At January 20, 2015 2:28 PM, Anonymous Anonymous said...

This has been a fairly normal occurrence for me ever since I was a toddler, so I'm used to it by now. It happens most nights, but sometimes I'm lucky and I can get in a few nights without experiencing anything.

To elaborate, the most common thing I experience is waking up and seeing spiders, whether on the ceiling, on the wall next to my bed, or a swarm of them running at me from the other side of the room. Sometimes they are big, sometimes small.
Last night, I woke up and saw something sitting on me and I couldn't get up for a few seconds. I also heard someone on the floor ask for a blanket, so I gave them one of mine, then fully woke up and realized what I was doing.

When I was a kid, I saw spiders, murderers, the room being on fire, for a while after 9/11 I would see planes crashing, etc. And they always end with me heading towards something I see as safe; when I was a kid, I would run into the bathroom and lock the door. Now I make a run for the light.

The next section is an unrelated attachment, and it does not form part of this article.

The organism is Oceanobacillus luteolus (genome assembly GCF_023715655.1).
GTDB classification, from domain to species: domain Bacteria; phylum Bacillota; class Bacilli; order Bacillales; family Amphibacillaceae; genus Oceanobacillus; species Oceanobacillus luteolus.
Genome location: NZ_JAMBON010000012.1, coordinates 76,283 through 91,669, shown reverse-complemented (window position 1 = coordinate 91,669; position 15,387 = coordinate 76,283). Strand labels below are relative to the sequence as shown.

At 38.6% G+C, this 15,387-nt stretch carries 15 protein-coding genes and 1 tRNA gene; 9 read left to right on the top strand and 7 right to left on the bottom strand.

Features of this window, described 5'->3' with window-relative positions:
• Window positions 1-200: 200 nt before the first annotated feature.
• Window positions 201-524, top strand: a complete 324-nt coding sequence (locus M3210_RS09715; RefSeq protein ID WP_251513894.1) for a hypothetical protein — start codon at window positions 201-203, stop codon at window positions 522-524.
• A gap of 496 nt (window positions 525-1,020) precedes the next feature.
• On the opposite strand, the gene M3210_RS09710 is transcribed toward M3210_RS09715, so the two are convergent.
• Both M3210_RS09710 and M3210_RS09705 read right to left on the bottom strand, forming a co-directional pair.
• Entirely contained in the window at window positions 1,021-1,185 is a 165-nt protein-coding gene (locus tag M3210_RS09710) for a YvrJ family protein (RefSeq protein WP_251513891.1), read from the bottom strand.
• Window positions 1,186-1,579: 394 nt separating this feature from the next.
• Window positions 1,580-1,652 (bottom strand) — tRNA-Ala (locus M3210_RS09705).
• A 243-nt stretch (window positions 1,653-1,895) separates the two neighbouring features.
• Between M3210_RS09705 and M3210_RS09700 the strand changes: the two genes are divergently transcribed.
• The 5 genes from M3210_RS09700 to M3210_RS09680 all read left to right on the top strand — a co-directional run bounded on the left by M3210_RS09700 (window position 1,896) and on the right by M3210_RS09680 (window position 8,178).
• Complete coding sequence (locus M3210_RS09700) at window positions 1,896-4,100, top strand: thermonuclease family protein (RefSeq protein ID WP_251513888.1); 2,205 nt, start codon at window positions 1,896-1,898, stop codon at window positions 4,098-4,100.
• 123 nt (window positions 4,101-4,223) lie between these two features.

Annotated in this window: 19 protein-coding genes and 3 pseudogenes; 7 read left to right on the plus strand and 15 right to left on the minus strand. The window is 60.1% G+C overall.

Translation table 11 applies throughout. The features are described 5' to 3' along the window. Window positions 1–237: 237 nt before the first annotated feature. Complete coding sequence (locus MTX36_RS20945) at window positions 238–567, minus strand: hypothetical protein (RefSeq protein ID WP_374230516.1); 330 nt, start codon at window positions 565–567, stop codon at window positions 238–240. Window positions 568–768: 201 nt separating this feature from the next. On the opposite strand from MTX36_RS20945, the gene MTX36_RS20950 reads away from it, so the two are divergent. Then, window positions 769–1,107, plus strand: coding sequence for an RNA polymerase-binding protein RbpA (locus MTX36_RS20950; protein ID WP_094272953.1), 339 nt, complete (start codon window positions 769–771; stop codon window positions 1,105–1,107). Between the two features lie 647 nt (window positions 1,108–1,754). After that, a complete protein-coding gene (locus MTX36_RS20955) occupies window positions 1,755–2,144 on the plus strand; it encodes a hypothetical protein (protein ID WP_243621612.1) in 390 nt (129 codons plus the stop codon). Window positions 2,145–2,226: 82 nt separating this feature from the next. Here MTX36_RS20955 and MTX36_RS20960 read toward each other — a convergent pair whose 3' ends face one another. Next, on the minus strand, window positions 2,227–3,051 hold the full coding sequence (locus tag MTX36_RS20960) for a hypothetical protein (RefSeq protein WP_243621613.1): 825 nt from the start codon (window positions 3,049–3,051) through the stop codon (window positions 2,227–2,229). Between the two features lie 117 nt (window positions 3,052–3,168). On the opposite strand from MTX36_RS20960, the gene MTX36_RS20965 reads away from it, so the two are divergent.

I don't really know what triggers it. I can usually tell if I will have a bad night if I wake up and see things, because usually it happens five-six times per night, and then it happens every night... and then just stops.

I have extremely vivid dreams anyways and I recall 6-8 dreams per night and have an easy time going lucid (naturally), so I always figured that my brain is very hyperactive during sleep and my body wakes up before my brain does, causing the hallucinations.

At January 21, 2015 10:21 PM, Anonymous Anonymous said...

Perhaps another angle you folks may want to explore is what you do in your private life. Has any of you engaged in any form of spiritism/witchcraft? That would include palm reading, fortune telling, consulting a medium etc etc. The bible speaks of angels that became rebellious and became demons. Typically when they get access to humans via spiritistic practices they are also capable of causing nightmares, hallucinations, victims will sense an evil presence in the room, some are sexually assaulted, strangled and the like. Getting rid of anything connected to spiritism will lead to some relief. Acts 19:19.